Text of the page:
History Matters (and so does the environoment) — Steven Pinker/Personal Genomics dept.

Steven Pinker has made something of a splash with his account of confronting his personal genome, published in the NY Times magazine last week.  The article is interesting, though Pinker’s hint of nervousness about just how much he wants to know of himself genetically gives it a slightly odd list to port.

There was also a problem, IMHO (humble, and without professional expertise, too) with the presentation of the article.  Though Pinker was careful to undermine from time to time what he recognized as one of the fascinations of personal genomics — that “the human mind is prone to essentialism — the intuition that living things house some hidden substance that gives them their form and determines their powers” — the piece still teetered on a kind of 1980s “We’ve discovered the gene for X!” hoopla.

Much of that impression was conveyed by the photos that accompanied the print version of the article, with headshots of Pinker captioned with the trait identified within his genome.  Partly, though, it derived from Pinker’s own ambivalence, as he acknowledged the pitfalls of essentialism in a genome in which so much of the information is not devoted to protein coding, and yet wrote sentences like this:

For some conditions, like Huntington’s disease, genetic determinism is simply correct: everyone with the defective gene who lives long enough will develop the condition.

This is true, of course, and yet…the genetic signature of Huntington’s disease involves the number of repeats of a short section of the genetic code, just three bases or genetic “letters,” associated with the Huntingtin gene.  There is a number of repeats below which someone is not at risk for the disease — less than 27 copies — and a number above which disease essentially always occurs — 39 repeats and up.  In the middle, the issue is more ambiguous, and a repeat total in that range may result in late onset of the disease, or even a progression to overt symptoms that is so slow that the affected individual dies of some unrelated cause before the production of the damaging form of the Huntingtin protein actually does enough harm to notice.

What governs the number of repeats is unclear; it is not, seemingly a matter of pure  inheritance.  Masha Gessen in her excellent Blood Matters tells the story of two brothers at risk for the Huntington gene.  One develops symptoms early, gets tested, and receives confirmation that he possesses the gene with sufficient repeats to account for his relatively early onset of the disease.  The other brother, who presumably inherited the same gene from the same parent, possesses an intermediate number, and may or may not end up with symptomatic Huntington’s at some later point in his life.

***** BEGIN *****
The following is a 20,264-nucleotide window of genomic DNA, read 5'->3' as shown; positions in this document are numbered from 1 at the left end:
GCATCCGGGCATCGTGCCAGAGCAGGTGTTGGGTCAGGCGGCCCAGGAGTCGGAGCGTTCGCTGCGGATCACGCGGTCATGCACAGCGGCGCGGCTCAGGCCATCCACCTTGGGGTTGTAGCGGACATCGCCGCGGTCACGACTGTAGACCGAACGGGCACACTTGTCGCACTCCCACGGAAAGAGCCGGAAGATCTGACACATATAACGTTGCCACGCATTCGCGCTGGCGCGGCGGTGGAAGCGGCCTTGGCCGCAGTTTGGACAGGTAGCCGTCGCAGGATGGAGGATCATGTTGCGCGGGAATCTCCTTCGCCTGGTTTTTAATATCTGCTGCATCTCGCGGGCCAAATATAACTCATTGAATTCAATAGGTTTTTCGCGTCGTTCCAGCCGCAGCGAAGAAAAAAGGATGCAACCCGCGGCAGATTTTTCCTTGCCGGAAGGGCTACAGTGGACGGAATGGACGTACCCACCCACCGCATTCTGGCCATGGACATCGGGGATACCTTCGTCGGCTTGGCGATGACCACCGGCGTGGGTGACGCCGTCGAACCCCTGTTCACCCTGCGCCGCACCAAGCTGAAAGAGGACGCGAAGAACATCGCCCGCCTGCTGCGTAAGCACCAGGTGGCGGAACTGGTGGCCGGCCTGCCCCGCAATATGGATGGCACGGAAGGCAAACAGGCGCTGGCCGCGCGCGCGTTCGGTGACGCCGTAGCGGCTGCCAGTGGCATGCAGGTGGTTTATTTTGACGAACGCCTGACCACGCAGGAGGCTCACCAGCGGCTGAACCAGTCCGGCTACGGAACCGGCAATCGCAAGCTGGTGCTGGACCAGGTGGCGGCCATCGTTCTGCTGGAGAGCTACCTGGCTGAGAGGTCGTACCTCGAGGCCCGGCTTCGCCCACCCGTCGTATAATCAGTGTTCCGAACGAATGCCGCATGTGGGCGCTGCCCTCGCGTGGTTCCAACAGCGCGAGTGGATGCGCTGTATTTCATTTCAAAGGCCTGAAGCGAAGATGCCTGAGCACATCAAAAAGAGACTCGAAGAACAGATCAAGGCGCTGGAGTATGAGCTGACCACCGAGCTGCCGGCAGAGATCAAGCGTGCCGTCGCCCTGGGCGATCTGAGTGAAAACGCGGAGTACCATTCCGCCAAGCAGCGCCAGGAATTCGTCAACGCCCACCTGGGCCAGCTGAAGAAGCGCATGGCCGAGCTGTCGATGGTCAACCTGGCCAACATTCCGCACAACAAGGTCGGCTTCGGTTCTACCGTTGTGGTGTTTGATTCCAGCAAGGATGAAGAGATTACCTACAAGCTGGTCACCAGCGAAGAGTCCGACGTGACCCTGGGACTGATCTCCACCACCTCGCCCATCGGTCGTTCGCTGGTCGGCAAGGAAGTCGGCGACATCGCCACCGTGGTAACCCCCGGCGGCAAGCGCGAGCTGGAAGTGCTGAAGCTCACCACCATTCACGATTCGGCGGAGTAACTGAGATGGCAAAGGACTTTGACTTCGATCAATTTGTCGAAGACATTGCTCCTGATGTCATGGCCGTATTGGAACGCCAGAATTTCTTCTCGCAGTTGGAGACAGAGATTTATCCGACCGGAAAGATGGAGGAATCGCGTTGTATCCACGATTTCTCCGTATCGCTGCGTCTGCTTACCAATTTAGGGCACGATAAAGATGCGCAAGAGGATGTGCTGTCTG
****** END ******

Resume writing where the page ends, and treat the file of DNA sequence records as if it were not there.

What does this all mean?  That even in cases where the overwhelming effect of heritable genes is obvious, where possession of a given form of genetic information directly correlates with a particular observable trait, there are processes involved in the replication and inheritance of that information that produce variation.

I am no biologist, so I’ll defer here to John Maynard Smith, with whom I had the good fortune to have a conversation the one time we met, a few years before he died.  He emphasized what I don’t think has seeped deeply enough into the popular understanding of modern genomics.  In his phrase, (from memory), the environment for a gene begins at the chromosome.

That is, the genes that actually code for a protein do not do their work or move from generation to generation in a vacuum.  Rather they exist in a physical environment that begins with its most immediate context — the DNA that exists surrounding coding regions — and the extends outward through the structure of DNA and other organic material that makes up the chromosome; the nucleus of a cell; the cell as a whole and so on and on and on. Things happen at each level of organization and between them that can affect what happens when the rubber hits the road and a protein gets made.

All of which to say is that even though Pinker certainly did not claim that genes are destiny in any crude way, his article still falls into a tradition that I do not think has fully caught up with the richness and the complexity of modern genetics and cell and organismic biology.